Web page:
Besides, cutscenes aside, the Brosius style would still be better for the in-game music. As I said before, the interchangeable cues make everything sound the same, whereas Brosius' music all sounds different and unique.

    Bringing it back to the point I was making... I don't agree that video game composers today must "play" the game first in order to understand what they must do.
    Do you know of any who do this?
    What they do need to do is carry out research to supplement instructions... and Luc did just that.



    Well, I don't know any composers, but the ones I follow on Twitter who make music for video games (Danny Baranowsky, Darren Korb, Jimmy Hinson etc.) all play a lot of video games.

    Besides, you're misunderstanding my point. Luc wouldn't need to play the Thief 2014 game before he composed for it, what he WOULD need to do is play the original Thief games to get an idea of the style of ambience he's trying to emulate. You can only get the whole Thief experience by actually playing the game- watching someone else play it isn't nearly as immersive, so understanding how the music contributes to atmosphere is more difficult- and that is the least I would expect him to do if he hoped to write a soundtrack that could compete with Brosius. Especially since, as he stated in the interview, he hadn't had any experience writing music for video games before.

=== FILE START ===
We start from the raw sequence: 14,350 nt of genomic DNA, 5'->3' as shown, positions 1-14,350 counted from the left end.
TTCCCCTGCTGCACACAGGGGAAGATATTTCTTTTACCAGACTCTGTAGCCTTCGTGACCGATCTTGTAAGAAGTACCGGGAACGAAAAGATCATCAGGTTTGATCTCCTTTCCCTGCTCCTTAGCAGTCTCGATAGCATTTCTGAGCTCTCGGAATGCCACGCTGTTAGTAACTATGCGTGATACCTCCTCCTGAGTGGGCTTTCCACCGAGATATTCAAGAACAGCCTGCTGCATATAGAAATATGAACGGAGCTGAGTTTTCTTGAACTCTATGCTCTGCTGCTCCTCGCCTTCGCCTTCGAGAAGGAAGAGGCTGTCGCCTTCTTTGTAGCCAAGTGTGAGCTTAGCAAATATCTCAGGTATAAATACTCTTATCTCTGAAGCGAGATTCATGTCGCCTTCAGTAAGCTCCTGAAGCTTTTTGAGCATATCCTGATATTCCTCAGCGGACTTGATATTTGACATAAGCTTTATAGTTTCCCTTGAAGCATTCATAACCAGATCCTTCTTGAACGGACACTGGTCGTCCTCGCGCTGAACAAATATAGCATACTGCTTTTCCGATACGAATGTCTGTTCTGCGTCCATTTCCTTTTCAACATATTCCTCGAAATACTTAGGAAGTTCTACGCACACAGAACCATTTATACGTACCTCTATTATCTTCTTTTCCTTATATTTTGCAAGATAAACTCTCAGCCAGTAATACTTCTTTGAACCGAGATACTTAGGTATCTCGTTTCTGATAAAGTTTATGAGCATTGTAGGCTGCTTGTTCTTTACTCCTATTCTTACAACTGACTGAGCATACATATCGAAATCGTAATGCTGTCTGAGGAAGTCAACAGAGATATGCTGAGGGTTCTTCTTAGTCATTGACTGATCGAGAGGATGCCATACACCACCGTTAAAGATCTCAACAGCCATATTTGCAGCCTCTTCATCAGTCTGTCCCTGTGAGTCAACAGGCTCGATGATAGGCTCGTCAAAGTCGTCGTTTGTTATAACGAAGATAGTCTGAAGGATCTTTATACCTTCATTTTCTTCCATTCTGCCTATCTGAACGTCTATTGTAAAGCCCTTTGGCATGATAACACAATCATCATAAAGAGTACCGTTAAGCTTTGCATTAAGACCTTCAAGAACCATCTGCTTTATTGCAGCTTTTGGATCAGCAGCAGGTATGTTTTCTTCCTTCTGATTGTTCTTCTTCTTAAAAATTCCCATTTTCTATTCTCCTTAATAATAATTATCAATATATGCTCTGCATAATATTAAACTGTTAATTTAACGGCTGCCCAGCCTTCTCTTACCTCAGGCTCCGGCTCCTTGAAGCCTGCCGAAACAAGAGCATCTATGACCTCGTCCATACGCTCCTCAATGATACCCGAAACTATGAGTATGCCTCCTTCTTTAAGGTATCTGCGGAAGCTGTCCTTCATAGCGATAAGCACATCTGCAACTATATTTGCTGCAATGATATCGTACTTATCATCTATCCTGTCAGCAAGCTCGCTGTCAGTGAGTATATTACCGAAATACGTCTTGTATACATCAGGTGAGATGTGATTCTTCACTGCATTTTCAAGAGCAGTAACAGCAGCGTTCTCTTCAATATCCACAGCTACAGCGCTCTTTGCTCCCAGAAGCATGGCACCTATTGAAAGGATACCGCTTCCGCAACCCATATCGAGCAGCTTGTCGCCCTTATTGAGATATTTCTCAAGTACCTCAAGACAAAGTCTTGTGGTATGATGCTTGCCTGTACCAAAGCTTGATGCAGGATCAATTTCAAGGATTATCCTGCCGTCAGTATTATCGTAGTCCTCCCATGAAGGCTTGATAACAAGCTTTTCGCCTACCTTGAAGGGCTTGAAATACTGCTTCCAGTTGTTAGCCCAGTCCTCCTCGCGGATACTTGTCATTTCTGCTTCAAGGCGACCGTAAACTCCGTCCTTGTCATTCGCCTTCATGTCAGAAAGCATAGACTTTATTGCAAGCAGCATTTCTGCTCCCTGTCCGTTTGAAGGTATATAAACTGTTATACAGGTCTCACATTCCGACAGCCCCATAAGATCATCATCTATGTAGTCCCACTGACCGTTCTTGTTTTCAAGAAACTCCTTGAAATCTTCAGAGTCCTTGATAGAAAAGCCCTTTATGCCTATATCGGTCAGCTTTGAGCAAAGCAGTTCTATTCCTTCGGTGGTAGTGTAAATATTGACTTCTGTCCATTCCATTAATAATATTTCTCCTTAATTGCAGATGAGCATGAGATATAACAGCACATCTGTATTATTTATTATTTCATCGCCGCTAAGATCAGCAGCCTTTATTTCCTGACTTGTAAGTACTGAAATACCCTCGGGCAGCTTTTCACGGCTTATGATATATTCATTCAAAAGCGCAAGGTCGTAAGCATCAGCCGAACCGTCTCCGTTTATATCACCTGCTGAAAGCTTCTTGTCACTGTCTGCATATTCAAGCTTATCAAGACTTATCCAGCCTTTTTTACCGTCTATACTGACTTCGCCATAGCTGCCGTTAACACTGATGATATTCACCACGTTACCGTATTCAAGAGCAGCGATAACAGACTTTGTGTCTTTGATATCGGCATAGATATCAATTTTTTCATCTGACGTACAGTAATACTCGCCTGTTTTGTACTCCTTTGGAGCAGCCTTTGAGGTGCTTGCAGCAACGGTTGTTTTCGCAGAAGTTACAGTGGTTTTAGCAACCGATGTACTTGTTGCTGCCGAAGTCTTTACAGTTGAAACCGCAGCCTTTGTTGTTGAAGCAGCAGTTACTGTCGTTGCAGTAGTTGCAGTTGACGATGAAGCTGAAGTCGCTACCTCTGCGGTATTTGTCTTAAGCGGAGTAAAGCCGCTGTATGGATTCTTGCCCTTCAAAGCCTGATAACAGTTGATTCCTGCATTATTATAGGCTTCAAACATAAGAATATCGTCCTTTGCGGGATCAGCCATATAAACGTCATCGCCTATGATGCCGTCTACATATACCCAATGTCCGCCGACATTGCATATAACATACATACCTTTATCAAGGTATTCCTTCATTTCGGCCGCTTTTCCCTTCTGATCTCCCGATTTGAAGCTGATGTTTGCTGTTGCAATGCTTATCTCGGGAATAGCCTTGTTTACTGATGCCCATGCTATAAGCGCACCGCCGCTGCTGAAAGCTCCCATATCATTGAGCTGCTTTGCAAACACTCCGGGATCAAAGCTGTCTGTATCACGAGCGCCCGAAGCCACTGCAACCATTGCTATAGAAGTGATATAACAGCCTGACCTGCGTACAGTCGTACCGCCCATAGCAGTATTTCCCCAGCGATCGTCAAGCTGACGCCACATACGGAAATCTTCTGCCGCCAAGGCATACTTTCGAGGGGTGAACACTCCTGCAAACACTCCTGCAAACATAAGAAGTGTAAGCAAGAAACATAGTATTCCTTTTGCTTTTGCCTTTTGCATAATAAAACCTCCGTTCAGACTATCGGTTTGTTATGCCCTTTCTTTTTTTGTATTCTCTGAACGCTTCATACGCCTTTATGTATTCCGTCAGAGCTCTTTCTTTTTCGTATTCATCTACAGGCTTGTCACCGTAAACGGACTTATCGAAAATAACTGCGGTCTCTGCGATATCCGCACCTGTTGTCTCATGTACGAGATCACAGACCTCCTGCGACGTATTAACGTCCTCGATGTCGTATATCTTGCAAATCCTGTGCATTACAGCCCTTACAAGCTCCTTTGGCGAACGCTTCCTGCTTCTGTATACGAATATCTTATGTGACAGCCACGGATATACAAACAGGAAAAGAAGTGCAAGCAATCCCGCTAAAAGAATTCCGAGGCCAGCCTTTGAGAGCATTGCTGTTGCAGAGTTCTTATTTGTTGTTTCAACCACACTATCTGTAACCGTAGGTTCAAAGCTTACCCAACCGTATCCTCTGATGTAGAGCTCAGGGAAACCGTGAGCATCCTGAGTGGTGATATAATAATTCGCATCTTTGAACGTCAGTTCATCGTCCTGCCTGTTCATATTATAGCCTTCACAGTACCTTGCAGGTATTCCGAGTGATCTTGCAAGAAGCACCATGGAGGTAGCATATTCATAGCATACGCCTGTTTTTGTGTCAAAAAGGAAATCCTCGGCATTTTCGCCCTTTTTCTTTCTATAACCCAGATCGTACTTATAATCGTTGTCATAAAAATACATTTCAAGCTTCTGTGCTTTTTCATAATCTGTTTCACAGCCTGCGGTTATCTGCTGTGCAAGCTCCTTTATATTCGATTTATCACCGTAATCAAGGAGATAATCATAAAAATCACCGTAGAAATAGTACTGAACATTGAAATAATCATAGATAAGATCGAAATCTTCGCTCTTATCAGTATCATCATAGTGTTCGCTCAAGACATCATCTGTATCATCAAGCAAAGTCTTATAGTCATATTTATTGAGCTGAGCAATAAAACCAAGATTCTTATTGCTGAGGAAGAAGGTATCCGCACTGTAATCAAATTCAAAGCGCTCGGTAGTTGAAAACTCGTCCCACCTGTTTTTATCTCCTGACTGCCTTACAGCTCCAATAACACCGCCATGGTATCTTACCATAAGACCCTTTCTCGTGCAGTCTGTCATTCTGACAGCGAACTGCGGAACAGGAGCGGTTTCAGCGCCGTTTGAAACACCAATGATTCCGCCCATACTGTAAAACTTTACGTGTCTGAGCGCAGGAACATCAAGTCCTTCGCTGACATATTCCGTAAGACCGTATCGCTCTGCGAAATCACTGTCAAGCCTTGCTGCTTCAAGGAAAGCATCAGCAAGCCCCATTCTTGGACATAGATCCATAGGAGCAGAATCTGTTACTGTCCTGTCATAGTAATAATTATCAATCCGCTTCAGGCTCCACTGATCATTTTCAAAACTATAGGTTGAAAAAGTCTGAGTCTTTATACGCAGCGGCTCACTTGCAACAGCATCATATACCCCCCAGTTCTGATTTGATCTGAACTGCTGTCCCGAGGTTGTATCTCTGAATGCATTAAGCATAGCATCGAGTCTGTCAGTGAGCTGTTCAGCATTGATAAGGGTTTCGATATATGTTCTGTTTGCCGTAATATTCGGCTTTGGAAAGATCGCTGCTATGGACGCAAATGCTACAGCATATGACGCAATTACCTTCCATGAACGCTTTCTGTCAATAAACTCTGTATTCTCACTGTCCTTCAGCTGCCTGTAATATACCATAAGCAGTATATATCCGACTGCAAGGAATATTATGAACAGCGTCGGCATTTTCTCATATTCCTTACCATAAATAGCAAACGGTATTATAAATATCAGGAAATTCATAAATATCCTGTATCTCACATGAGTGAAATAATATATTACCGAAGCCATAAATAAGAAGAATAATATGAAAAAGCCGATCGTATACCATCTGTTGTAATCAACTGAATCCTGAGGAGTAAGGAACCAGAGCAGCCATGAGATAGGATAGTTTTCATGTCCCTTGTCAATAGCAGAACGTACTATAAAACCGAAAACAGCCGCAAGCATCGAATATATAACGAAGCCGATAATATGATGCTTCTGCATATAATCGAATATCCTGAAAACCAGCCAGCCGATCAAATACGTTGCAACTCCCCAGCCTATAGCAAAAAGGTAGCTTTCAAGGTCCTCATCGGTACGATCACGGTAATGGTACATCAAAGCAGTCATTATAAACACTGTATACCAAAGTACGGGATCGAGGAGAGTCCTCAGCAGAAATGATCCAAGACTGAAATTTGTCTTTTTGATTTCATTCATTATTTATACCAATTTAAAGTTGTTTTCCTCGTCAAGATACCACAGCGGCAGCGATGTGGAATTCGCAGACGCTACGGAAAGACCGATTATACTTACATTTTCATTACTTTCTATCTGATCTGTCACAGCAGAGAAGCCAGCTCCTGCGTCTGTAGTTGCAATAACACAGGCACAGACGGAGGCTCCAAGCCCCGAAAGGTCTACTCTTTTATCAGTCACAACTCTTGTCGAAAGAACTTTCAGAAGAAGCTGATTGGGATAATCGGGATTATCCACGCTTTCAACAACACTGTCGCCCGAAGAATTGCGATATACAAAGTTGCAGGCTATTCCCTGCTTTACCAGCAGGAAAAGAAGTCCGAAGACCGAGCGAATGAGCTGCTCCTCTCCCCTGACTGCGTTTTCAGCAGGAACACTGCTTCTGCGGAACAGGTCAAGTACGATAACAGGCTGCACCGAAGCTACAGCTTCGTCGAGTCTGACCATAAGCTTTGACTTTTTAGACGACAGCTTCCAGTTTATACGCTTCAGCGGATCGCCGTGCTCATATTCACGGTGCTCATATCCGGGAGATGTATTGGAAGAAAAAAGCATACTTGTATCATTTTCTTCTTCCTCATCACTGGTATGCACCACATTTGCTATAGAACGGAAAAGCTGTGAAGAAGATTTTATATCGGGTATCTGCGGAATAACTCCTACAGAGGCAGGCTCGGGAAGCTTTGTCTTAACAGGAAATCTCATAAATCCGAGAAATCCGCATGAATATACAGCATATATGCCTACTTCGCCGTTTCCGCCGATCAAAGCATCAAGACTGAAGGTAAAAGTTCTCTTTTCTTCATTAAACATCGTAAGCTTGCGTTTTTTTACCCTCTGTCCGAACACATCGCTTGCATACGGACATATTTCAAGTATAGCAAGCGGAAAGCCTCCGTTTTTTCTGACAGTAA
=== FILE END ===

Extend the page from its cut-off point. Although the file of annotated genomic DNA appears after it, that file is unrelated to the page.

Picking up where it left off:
8. #158
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    Originally Posted by knox140
    It doesn't make it OK, though...
    I never said it did.

    Yes, generic orchestral soundtracks fit better with generic action cutscenes than ambient synth does, but is that an excuse for either of them to be there in the first place...?
    Is there supposed to be an excuse? It was a decision made, be it right or wrong, good or bad... depending upon the tastes and preferences of who is listening.
    Out of curiosity... I just checked a selection of YT videos to gather statistics from those who are actually listening; and it seems the VAST majority like the music, rather than dislike. So I guess it must be more right than wrong. Please check yourself to confirm.


    Well, I don't know any composers, but the ones I follow on Twitter who make music for video games (Danny Baranowsky, Darren Korb, Jimmy Hinson etc.) all play a lot of video games.
    You don't know any... exactly my point.
    People play games in their spare time. It isn't a prerequisite.. Not all composers play games.... in fact, I bet very few do simply due to lack of "spare time to waste" and because playing a game isn't as "creative" or as much fun for them as composing music.


    Besides, you're misunderstanding my point.
    I'm not. You stated that listening/watching the original games would not be enough and that the composer needed to, I quote, "AT LEAST play" the game he is composing for.
    And I disagreed with this.